Nation Politics 04 Dec 2021 Dam Safety Act will ...

Dam Safety Act will compel TS to pitch in for Srisailam upkeep

DECCAN CHRONICLE. | DC CORRESPONDENT
Published Dec 4, 2021, 1:17 am IST
Updated Dec 4, 2021, 7:28 am IST
The plunge pool at Srisailam dam is now a bigger cause of concern when it comes to dam safety. It requires Rs 1,000 crore to fix the problem
The Telangana government is generating power using water from the reservoir but it does not account. At Pothireddy Padu head regulator, every drop of water is being accounted for.  Water usage is monitored by fixing metres there. —  DC file photo
 The Telangana government is generating power using water from the reservoir but it does not account. At Pothireddy Padu head regulator, every drop of water is being accounted for. Water usage is monitored by fixing metres there. — DC file photo

Hyderabad: With the Centre keen on rolling out the Dam Safety Act now that even Rajya Sabha has given its nod to the Bill, the upkeep and maintenance of major dams like Srisailam and Nagarjuna Sagar are back in focus.

Telangana State, which refused to provide its share of resources for the upkeep of joint projects like Srisailam may be statutorily bound once the Dam Safety Act takes-off. Water resources officials in Andhra Pradesh, who gave up key components of dams to KRMB, are keenly watching the developments in the neighbouring state.

 

The plunge pool at Srisailam dam is now a bigger cause of concern when it comes to dam safety. It requires at least Rs 1,000 crore to fix the problem, said Srisailam project chief engineer Muralinath Reddy. Dam Rehabilitation and Improvement Project (DRIP) that mitigates potential devastations due to dam failures suggested several measures to ensure safety of Srisailam dam.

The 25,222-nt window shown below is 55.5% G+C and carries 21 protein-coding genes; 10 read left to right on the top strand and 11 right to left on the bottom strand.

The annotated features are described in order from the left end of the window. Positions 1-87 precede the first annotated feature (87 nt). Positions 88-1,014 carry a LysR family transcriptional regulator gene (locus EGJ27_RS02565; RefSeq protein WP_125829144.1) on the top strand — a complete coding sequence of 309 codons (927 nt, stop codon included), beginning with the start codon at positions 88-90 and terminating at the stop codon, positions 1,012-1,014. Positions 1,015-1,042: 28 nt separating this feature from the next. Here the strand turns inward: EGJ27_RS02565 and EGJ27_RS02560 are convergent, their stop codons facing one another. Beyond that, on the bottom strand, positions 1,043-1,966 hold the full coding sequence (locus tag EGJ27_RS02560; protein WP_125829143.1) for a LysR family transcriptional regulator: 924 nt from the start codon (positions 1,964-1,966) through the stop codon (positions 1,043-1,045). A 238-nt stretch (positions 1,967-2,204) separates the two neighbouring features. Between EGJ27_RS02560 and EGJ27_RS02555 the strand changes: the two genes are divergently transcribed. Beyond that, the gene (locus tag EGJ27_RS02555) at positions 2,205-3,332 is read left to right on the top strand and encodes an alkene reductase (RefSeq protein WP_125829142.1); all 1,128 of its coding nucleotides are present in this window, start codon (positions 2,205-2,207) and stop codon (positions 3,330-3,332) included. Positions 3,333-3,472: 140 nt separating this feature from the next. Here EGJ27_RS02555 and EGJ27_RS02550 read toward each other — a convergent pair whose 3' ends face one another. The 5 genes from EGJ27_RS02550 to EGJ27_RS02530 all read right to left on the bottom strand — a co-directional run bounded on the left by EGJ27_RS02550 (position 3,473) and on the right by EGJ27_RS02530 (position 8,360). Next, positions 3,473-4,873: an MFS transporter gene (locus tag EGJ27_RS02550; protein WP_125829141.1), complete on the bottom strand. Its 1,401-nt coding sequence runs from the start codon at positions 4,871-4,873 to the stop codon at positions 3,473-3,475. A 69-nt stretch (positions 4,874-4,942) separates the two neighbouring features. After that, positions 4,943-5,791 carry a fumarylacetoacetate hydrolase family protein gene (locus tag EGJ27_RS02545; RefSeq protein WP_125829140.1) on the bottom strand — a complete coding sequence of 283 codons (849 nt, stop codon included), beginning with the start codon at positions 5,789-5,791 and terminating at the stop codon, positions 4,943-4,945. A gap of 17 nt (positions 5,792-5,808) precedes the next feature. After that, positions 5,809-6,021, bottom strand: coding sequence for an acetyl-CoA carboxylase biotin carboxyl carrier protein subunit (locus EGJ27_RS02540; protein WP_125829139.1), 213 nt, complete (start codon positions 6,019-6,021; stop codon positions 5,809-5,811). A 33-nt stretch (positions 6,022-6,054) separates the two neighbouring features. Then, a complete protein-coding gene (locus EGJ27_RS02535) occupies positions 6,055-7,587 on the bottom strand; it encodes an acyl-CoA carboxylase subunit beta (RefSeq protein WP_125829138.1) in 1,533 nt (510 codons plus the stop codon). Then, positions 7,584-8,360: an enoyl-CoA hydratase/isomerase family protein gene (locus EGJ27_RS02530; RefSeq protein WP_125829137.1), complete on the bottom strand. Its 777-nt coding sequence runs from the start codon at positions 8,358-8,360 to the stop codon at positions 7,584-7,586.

Muralinath Reddy said that the DRIP panel of experts suggested construction of a new spillway downstream at the point where the river takes a ‘U’ shape. They also recommended ‘dam burst’ analysis by way of stimulation tests to record the effects of the dam when it bursts.

 

The DRIP panel was only offering ‘what if’ related questions instead of concretely recommending improvements, Reddy said.

“We are facing a peculiar problem. The Telangana government is generating power using water from the reservoir but it does not account. At Pothireddy Padu head regulator, every drop of water is being accounted for.  Water usage is monitored by fixing metres there,” he said.
Reddy further said that recent cyclonic storms damaged crops in several districts.

“Unless we provide water to summer crops, it will be very difficult for farmers to sustain their operations. There is no reason for Telangana to tap Srisailam when power is available for just Rs three per unit. It will make economic sense if we can conserve water at Srisailam till March, when power rates could go up to Rs 12. This will also be a major boost for farmers,” he said.

 

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